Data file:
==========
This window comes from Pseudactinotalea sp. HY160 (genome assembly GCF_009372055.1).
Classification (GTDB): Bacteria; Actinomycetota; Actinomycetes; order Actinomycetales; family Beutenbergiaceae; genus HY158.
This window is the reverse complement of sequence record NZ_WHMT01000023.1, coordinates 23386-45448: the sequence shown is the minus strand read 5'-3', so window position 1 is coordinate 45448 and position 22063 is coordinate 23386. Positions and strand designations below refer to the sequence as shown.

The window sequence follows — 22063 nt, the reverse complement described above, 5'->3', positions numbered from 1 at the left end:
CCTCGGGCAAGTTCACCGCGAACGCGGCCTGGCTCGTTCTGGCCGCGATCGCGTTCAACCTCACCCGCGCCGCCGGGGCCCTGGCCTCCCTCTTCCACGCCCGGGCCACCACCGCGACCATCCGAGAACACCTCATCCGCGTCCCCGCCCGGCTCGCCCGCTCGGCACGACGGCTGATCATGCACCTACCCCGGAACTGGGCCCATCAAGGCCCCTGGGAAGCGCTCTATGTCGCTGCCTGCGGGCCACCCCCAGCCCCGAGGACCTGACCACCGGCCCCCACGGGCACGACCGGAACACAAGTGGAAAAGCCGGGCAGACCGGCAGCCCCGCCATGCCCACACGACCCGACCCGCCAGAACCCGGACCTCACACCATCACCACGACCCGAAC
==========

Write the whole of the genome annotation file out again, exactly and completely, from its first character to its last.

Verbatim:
This window comes from Pseudactinotalea sp. HY160 (genome assembly GCF_009372055.1).
Classification (GTDB): Bacteria; Actinomycetota; Actinomycetes; order Actinomycetales; family Beutenbergiaceae; genus HY158.
This window is the reverse complement of sequence record NZ_WHMT01000023.1, coordinates 23386-45448: the sequence shown is the minus strand read 5'-3', so window position 1 is coordinate 45448 and position 22063 is coordinate 23386. Positions and strand designations below refer to the sequence as shown.

The window sequence follows — 22063 nt, the reverse complement described above, 5'->3', positions numbered from 1 at the left end:
CCTCGGGCAAGTTCACCGCGAACGCGGCCTGGCTCGTTCTGGCCGCGATCGCGTTCAACCTCACCCGCGCCGCCGGGGCCCTGGCCTCCCTCTTCCACGCCCGGGCCACCACCGCGACCATCCGAGAACACCTCATCCGCGTCCCCGCCCGGCTCGCCCGCTCGGCACGACGGCTGATCATGCACCTACCCCGGAACTGGGCCCATCAAGGCCCCTGGGAAGCGCTCTATGTCGCTGCCTGCGGGCCACCCCCAGCCCCGAGGACCTGACCACCGGCCCCCACGGGCACGACCGGAACACAAGTGGAAAAGCCGGGCAGACCGGCAGCCCCGCCATGCCCACACGACCCGACCCGCCAGAACCCGGACCTCACACCATCACCACGACCCGAAC